Running a Marathon barefoot
As I'm getting myself ready for a new talk, here is another series for you to chew on. The talk is titled "Running a Marathon barefoot, those libraries I wouldn't want to code without anymore" and I'll be presenting it in Karlsruhe in May 2014 and in Nürnberg in July 2014.
The idea is that if I probably could run a marathon barefoot - that idea crossed my mind at one point and I learned a lot from barefoot running - it's actually much less painful with shoes... and I would probably not do it anymore. Same goes for my life as a developer.
It is often said that we, as developers, stand on the shoulders of giants. We build increasingly complex systems on top of increasingly complex ones. If we can and certainly often do develop on the bare .NET Framework using only Microsoft products, we often prefer software
shoes libraries that make our lives easier.
We use a lot of libraries & frameworks. The bigger ones like EntityFramework, Prism, nHibernate & Spring.NET for example are full fledged products and are either Microsoft products and/or are already established as industry standards. Those don't interest me in this context.
The libraries that I want to focus on are the smaller ones, the ones that address one specific pain point and often disappear not too long after as their key concepts are absorbed in the .NET Framework itself.
First of all, Microsoft itself is increasing its focus toward OpenSource projects as more and more of its projects are being OpenSourced (ASP.NET, Roselyn etc.). Then, the first OpenSource MVP award was given in 2014 (to Andreas Håkansson, a.k.a. @thecodejunkie, author of the Nancy Framework). Finally, there is already way too much talk about the biggest frameworks and there are a bunch of magnificent smaller libraries out there that deserve a lot more focus.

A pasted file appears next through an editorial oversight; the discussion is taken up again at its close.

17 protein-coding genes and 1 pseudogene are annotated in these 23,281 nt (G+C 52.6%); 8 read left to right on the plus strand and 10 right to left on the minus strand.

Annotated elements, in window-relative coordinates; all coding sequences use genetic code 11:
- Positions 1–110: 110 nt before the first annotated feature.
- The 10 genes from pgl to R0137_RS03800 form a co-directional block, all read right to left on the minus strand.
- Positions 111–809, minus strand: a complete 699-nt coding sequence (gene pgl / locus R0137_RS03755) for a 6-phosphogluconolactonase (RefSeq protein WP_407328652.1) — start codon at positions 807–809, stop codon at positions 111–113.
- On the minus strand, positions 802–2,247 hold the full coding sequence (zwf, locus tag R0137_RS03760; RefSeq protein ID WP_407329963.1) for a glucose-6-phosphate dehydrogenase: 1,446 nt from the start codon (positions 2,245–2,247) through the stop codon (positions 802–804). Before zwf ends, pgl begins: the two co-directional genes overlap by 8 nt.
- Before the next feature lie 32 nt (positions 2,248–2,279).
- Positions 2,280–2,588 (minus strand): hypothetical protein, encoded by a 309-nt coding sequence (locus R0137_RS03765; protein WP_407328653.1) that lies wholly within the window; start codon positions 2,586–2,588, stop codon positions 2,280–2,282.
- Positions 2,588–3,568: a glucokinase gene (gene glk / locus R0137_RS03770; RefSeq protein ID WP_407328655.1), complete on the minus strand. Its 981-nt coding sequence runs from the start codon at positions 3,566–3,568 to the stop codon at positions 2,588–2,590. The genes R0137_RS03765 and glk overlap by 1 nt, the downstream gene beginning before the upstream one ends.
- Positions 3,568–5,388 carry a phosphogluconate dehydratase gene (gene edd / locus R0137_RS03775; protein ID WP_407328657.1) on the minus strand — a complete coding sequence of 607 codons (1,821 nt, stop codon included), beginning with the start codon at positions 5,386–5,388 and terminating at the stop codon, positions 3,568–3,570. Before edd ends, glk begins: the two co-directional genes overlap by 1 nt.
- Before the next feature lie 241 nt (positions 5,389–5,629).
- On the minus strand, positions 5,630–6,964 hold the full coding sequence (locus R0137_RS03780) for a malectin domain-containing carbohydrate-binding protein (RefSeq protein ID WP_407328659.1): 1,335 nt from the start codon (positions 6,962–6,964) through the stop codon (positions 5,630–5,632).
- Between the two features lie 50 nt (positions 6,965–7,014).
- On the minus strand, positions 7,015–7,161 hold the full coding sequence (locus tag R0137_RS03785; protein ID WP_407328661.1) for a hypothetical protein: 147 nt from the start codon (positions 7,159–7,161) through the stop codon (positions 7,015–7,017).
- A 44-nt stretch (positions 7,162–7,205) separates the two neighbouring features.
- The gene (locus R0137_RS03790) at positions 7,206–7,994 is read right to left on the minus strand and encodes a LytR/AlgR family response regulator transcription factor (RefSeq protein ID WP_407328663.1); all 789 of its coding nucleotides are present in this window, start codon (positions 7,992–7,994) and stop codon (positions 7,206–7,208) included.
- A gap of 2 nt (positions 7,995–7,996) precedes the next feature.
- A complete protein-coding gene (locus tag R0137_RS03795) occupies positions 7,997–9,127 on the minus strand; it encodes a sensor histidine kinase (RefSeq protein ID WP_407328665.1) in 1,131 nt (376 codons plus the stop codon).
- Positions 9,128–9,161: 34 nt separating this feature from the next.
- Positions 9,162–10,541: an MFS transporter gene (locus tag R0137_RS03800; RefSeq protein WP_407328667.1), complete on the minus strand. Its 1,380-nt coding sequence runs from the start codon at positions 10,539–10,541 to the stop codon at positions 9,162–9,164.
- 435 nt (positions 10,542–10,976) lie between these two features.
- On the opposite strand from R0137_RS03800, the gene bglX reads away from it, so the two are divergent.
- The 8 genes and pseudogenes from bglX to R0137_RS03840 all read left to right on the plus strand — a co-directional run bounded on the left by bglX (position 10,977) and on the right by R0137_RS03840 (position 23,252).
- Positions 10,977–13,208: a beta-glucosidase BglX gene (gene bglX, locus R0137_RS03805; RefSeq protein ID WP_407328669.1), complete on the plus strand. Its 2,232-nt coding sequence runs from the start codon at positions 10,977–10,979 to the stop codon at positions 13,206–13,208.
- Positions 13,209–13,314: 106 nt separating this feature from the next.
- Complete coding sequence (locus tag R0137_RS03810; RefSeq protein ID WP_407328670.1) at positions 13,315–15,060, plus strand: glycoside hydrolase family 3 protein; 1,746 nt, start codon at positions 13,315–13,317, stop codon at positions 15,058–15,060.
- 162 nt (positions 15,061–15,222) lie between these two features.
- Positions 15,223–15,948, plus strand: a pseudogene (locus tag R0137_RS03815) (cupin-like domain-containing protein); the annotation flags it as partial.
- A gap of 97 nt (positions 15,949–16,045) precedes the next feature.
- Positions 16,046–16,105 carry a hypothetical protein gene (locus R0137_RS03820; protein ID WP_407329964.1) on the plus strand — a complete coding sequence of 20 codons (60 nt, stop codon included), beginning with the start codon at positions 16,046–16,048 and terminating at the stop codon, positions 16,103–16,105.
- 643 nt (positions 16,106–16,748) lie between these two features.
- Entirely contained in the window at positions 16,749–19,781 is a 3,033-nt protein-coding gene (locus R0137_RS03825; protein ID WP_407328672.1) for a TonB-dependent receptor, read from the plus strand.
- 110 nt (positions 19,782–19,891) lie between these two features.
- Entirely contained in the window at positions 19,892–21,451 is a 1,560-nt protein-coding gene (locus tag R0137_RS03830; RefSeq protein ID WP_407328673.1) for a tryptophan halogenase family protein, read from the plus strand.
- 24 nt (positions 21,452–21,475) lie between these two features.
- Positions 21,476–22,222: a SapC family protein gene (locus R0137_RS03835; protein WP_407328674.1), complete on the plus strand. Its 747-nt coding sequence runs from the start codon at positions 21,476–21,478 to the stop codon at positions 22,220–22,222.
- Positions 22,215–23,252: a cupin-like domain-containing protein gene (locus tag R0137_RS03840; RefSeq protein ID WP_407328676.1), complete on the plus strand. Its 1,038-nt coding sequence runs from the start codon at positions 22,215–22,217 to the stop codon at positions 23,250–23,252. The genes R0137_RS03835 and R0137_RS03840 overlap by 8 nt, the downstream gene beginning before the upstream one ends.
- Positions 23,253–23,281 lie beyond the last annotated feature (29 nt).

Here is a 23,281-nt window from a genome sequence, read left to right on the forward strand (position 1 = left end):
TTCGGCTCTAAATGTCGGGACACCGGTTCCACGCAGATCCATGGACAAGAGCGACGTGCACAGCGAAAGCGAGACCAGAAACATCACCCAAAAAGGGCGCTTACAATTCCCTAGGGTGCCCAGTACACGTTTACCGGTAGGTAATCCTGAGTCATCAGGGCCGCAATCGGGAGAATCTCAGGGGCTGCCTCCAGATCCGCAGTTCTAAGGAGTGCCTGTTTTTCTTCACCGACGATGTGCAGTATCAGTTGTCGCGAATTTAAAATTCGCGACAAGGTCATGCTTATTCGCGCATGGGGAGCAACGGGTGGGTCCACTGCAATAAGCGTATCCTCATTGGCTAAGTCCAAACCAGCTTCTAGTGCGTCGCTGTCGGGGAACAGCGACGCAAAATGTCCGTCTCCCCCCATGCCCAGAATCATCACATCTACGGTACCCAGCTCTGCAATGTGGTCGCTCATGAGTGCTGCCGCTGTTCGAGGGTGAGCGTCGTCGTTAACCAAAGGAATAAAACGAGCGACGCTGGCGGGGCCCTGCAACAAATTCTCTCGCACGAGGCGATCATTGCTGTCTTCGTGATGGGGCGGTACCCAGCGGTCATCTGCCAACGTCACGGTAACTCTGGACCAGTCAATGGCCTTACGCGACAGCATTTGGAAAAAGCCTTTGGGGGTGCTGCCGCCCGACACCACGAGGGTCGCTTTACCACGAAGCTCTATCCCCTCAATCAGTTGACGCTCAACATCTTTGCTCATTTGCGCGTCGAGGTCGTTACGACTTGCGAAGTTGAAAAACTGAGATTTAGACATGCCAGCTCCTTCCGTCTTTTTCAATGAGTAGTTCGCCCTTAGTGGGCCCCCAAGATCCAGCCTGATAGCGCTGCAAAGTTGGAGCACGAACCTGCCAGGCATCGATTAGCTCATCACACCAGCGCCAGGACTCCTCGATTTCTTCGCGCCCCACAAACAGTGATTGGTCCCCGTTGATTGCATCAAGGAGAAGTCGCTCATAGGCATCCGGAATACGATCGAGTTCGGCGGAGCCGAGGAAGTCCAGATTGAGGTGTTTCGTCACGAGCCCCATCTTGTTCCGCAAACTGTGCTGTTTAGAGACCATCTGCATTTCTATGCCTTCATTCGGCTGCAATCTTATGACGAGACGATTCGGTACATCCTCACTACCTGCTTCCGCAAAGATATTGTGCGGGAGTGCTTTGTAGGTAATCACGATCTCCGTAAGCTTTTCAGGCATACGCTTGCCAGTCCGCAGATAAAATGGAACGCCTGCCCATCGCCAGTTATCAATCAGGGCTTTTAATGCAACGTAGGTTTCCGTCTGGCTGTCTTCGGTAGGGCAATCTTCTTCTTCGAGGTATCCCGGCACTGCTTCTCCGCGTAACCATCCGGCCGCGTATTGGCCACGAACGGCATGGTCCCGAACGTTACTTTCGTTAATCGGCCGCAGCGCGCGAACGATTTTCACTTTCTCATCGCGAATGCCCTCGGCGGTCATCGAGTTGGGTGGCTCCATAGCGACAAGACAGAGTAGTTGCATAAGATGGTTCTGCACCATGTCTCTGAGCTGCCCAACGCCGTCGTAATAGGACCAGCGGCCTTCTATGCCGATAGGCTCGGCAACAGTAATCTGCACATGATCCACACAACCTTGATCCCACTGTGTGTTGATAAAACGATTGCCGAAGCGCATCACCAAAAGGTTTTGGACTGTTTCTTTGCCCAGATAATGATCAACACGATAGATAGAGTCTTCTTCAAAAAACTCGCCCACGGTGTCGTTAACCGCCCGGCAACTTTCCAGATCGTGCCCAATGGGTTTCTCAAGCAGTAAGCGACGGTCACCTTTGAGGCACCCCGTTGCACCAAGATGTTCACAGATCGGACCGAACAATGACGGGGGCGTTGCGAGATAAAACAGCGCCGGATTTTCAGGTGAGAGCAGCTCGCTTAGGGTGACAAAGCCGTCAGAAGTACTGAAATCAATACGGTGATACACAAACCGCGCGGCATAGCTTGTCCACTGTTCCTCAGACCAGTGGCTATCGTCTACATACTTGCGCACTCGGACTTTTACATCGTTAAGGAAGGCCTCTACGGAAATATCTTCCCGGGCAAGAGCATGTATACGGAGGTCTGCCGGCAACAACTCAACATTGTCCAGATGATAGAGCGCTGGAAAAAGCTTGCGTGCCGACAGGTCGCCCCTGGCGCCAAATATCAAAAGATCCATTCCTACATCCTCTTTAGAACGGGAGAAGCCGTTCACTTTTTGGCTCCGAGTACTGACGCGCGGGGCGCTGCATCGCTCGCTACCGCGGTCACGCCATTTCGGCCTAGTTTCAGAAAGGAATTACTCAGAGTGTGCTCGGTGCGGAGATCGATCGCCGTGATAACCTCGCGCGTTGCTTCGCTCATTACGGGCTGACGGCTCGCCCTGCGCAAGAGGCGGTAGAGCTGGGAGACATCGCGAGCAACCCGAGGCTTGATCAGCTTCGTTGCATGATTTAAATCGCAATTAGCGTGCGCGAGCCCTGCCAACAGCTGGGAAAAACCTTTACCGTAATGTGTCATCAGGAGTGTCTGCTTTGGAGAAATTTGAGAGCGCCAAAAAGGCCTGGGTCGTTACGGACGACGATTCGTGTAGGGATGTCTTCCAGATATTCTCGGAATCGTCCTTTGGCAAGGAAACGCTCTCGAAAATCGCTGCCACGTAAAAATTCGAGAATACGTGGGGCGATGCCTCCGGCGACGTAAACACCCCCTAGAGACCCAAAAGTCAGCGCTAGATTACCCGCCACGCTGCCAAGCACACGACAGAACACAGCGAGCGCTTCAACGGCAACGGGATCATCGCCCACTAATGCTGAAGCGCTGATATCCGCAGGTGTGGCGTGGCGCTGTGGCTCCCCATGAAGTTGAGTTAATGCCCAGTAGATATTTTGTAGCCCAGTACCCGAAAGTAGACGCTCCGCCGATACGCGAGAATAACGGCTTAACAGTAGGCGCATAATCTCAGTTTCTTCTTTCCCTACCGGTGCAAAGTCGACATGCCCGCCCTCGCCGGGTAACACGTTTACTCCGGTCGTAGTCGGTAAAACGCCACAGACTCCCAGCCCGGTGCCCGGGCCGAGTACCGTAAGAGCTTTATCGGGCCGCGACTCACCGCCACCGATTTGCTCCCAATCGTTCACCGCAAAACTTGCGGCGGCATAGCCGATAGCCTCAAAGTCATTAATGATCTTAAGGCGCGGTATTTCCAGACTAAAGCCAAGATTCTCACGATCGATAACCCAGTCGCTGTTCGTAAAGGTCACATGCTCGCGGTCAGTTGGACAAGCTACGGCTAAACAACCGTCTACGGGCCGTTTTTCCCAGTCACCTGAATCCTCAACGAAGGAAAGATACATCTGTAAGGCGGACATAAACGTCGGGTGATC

A few months ago, I did a small survey on twitter:
Here's the list I gathered:
Among those are a bunch that I know and use really often. Some others I had only assessed. And a few I didn't even know.
It was difficult, but I managed to reduce my selection to 5 of them: Some I have experience with and would probably recommend in a heartbeat and some I had only assessed but feel have an outstanding potential.
I will thus talk (and write) about NodaTime, JsonFX & Json.NET, RestSharp and TinyIoC.
Those are of course just my tip of the iceberg but will - I hope - give you some ideas of how incredibly interesting the OpenSource world is.